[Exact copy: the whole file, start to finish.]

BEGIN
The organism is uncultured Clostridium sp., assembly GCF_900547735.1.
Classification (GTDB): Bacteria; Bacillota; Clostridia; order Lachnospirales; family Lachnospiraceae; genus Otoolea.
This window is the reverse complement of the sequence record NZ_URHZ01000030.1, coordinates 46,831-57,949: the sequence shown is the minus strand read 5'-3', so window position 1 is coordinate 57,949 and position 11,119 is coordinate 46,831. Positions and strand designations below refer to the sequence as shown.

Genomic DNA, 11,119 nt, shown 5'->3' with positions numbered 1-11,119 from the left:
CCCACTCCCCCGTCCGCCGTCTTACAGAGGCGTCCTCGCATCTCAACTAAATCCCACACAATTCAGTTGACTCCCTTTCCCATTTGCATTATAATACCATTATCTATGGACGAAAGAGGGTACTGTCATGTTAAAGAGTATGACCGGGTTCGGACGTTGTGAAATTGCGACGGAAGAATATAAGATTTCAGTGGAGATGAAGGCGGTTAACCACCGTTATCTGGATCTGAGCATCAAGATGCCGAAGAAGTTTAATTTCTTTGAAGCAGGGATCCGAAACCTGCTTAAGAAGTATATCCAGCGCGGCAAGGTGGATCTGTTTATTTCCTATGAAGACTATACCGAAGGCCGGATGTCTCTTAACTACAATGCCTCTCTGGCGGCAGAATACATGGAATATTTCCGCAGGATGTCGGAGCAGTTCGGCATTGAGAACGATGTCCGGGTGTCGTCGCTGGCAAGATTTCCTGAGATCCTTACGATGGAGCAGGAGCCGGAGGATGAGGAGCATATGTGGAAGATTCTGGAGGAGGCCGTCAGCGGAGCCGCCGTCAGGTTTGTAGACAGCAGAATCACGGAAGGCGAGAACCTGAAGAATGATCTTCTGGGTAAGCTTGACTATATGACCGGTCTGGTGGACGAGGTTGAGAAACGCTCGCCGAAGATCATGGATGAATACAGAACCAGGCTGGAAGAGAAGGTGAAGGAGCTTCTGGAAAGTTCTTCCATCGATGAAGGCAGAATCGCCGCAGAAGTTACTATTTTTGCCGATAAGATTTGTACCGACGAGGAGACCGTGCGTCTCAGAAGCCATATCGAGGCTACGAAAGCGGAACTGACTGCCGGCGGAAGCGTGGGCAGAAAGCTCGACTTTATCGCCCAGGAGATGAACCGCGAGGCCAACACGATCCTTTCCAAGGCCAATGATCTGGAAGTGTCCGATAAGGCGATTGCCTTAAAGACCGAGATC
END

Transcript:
The organism is uncultured Clostridium sp., assembly GCF_900547735.1.
Classification (GTDB): Bacteria; Bacillota; Clostridia; order Lachnospirales; family Lachnospiraceae; genus Otoolea.
This window is the reverse complement of the sequence record NZ_URHZ01000030.1, coordinates 46,831-57,949: the sequence shown is the minus strand read 5'-3', so window position 1 is coordinate 57,949 and position 11,119 is coordinate 46,831. Positions and strand designations below refer to the sequence as shown.

Genomic DNA, 11,119 nt, shown 5'->3' with positions numbered 1-11,119 from the left:
CCCACTCCCCCGTCCGCCGTCTTACAGAGGCGTCCTCGCATCTCAACTAAATCCCACACAATTCAGTTGACTCCCTTTCCCATTTGCATTATAATACCATTATCTATGGACGAAAGAGGGTACTGTCATGTTAAAGAGTATGACCGGGTTCGGACGTTGTGAAATTGCGACGGAAGAATATAAGATTTCAGTGGAGATGAAGGCGGTTAACCACCGTTATCTGGATCTGAGCATCAAGATGCCGAAGAAGTTTAATTTCTTTGAAGCAGGGATCCGAAACCTGCTTAAGAAGTATATCCAGCGCGGCAAGGTGGATCTGTTTATTTCCTATGAAGACTATACCGAAGGCCGGATGTCTCTTAACTACAATGCCTCTCTGGCGGCAGAATACATGGAATATTTCCGCAGGATGTCGGAGCAGTTCGGCATTGAGAACGATGTCCGGGTGTCGTCGCTGGCAAGATTTCCTGAGATCCTTACGATGGAGCAGGAGCCGGAGGATGAGGAGCATATGTGGAAGATTCTGGAGGAGGCCGTCAGCGGAGCCGCCGTCAGGTTTGTAGACAGCAGAATCACGGAAGGCGAGAACCTGAAGAATGATCTTCTGGGTAAGCTTGACTATATGACCGGTCTGGTGGACGAGGTTGAGAAACGCTCGCCGAAGATCATGGATGAATACAGAACCAGGCTGGAAGAGAAGGTGAAGGAGCTTCTGGAAAGTTCTTCCATCGATGAAGGCAGAATCGCCGCAGAAGTTACTATTTTTGCCGATAAGATTTGTACCGACGAGGAGACCGTGCGTCTCAGAAGCCATATCGAGGCTACGAAAGCGGAACTGACTGCCGGCGGAAGCGTGGGCAGAAAGCTCGACTTTATCGCCCAGGAGATGAACCGCGAGGCCAACACGATCCTTTCCAAGGCCAATGATCTGGAAGTGTCCGATAAGGCGATTGCCTTAAAGACCGAGATC